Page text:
IN THE REVIEW

The Devil and the Flesh

The Body and Society: Men, Women and Sexual Renunciation in Early Christianity

by Peter Brown
In March 1971, the newly established Center for Byzantine Studies at Birmingham University held a seminar on the subject of the role of the ascetic in the early Byzantine world. At the end came what was apparently a second draft (the first having been read at Oxford) of a paper, …

The Triumph of Sin

Adam, Eve, and the Serpent

by Elaine Pagels
Few revolutions in this century have had so profound an effect on humanity as the revolution in social attitudes. Since 1900 the status of women and ideas of sexuality, marriage, and divorce have undergone changes as far-reaching as they are irreversible. Accompanying these has been the progressive but by now …

The Lost Cause

Julian the Apostate

by G.W. Bowersock
Like other heroes of lost causes, the emperor Julian will always have his admirers. General Lee surrendering the Army of Virginia to Grant’s forces at the Appomattox Courthouse, Julian killed in battle against the Persians—both symbolized irrevocable defeat of the cause they had nobly championed. In Julian’s case, the cause …

The Gnostic Secrets

The Laughing Savior: The Discovery and Significance of the Nag Hammadi Gnostic Library

by John Dart

The Nag Hammadi Library in English

edited by James M. Robinson
The story of the study of early Christianity since the 1930s is the story of great archaeological discoveries. The Gnostic texts from Nag Hammadi, not far from Luxor in the Nile valley, take their place alongside the Dead Sea Scrolls and the Manichaean texts found by Karl Schmidt in a …

Christians vs. Christians

A History of Christianity

by Paul Johnson

Paul the Traveller

by Ernle Bradford
Will Christianity survive the year 2000 as a major religion of mankind? Two generations ago such a question would have been outrageous. On the one hand, Fortress Vatican presided over by the saintly Pius X, on the other, the great missionary conference held in Edinburgh in 1910 each in its …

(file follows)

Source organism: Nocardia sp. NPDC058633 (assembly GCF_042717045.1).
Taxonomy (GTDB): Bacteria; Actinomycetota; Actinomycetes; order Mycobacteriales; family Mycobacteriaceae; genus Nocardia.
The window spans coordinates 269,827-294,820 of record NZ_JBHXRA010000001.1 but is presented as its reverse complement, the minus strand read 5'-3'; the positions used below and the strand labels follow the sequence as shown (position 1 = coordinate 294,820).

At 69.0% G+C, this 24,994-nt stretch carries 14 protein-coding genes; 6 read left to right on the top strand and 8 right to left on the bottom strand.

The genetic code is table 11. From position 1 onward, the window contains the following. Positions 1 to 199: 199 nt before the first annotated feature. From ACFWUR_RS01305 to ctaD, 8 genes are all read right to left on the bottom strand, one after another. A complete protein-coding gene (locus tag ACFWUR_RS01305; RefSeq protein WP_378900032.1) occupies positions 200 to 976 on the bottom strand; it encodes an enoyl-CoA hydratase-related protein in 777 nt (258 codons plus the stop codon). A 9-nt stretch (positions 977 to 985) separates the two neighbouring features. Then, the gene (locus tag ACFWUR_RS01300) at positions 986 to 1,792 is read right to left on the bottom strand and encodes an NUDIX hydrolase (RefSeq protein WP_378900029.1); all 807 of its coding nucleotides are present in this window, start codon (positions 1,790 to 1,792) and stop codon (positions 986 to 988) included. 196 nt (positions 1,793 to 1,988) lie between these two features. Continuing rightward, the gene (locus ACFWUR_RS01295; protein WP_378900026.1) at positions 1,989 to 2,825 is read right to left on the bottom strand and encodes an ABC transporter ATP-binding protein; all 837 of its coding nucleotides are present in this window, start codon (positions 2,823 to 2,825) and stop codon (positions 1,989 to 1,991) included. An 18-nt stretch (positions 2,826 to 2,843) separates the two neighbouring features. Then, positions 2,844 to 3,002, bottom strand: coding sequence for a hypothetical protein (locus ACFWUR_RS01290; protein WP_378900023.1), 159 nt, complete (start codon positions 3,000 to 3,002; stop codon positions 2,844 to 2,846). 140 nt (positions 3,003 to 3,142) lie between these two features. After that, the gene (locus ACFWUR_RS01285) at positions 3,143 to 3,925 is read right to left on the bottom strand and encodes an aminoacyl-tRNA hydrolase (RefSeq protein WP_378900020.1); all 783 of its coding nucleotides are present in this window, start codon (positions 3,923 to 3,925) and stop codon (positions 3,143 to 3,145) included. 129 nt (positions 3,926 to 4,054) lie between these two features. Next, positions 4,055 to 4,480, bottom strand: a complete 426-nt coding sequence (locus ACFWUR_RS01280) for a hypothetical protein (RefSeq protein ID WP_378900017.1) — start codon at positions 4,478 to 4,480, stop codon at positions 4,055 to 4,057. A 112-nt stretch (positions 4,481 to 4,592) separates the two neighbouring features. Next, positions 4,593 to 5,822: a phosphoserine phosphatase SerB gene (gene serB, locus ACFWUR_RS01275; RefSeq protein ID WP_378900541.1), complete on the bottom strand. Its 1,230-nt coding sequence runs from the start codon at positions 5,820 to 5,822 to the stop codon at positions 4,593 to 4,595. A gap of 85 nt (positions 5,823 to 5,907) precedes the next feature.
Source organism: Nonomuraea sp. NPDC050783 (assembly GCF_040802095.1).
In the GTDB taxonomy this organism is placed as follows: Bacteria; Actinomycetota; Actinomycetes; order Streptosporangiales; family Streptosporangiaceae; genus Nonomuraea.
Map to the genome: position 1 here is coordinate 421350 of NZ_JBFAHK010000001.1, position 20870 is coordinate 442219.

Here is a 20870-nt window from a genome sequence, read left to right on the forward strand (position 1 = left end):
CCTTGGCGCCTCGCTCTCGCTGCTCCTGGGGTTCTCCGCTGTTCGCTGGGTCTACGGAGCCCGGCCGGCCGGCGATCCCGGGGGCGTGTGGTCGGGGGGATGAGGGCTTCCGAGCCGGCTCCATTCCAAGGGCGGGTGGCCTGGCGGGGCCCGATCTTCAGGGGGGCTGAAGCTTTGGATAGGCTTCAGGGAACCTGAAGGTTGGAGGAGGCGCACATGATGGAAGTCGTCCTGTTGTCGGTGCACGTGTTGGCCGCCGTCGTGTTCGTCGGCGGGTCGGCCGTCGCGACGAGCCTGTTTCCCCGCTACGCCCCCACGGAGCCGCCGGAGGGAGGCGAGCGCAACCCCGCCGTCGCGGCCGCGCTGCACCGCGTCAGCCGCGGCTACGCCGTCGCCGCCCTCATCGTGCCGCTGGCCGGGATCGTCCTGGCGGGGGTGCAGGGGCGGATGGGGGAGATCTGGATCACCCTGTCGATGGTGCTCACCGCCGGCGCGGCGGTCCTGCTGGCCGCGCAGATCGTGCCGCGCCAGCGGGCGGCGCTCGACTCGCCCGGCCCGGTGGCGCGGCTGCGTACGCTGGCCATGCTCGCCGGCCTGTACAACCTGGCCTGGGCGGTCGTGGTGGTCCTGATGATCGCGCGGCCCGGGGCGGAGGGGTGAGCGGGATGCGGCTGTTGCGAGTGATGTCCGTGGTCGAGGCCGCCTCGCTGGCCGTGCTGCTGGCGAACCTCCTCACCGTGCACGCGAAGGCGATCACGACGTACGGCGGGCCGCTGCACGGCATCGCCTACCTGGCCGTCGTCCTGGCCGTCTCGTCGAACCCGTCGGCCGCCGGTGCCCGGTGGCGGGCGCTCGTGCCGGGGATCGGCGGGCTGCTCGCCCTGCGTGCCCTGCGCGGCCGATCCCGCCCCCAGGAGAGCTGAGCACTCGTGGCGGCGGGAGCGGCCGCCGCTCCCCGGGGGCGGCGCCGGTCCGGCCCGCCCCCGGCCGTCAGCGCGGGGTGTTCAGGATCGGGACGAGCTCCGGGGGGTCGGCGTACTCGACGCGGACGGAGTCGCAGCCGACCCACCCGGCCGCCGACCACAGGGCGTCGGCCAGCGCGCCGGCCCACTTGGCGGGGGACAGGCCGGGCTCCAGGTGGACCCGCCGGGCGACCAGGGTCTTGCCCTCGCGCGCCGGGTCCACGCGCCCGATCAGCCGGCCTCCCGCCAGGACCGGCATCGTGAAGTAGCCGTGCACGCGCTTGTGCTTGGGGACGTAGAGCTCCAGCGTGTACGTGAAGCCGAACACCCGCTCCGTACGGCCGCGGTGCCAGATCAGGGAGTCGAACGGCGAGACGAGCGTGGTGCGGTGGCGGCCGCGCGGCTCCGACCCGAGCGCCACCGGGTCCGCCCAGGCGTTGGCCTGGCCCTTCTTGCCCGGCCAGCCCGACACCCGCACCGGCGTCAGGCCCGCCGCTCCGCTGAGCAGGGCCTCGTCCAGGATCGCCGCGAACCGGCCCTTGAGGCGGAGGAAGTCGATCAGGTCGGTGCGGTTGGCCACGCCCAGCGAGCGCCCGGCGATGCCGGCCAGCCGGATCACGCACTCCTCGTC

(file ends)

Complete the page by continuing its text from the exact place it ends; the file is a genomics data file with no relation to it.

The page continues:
Frustrated Father

Jerome: His Life, Writings and Controversies

by J.N.D. Kelly
In the final decades of the fourth century, Latin Christianity produced three great leaders, whose actions and ideas have influenced Western Christendom to this day. Ambrose of Milan’s excommunication of the emperor Theodosius I in 391 for allowing 7,000 innocent citizens of Thessalonica to be massacred by his troops asserted …

A New Jesus?

The Secret Gospel

by Morton Smith

Clement of Alexandria and a Secret Gospel of Mark

by Morton Smith
Chance finds have played a significant part in revolutionizing the study of New Testament origins and the early Church. It was the German scholar Karl Holl, for instance, who in 1933 discovered the first manuscript texts within the Roman Empire of the sayings of the Persian heresiarch Manichaeus among the …

Success Story

Augustus to Constantine: The Thrust of Christianity into the Roman World

by Robert M. Grant

Religion and Society in the Age of Saint Augustine

by Peter Brown
When in AD 229 the historian Dio Cassius died, the Greco-Roman world was still materially and spiritually secure. “We live round a sea like frogs round a pond,” Socrates had told his Athenian friends, and seven centuries later this was still true. The outlying provinces of the Roman empire, Dacia …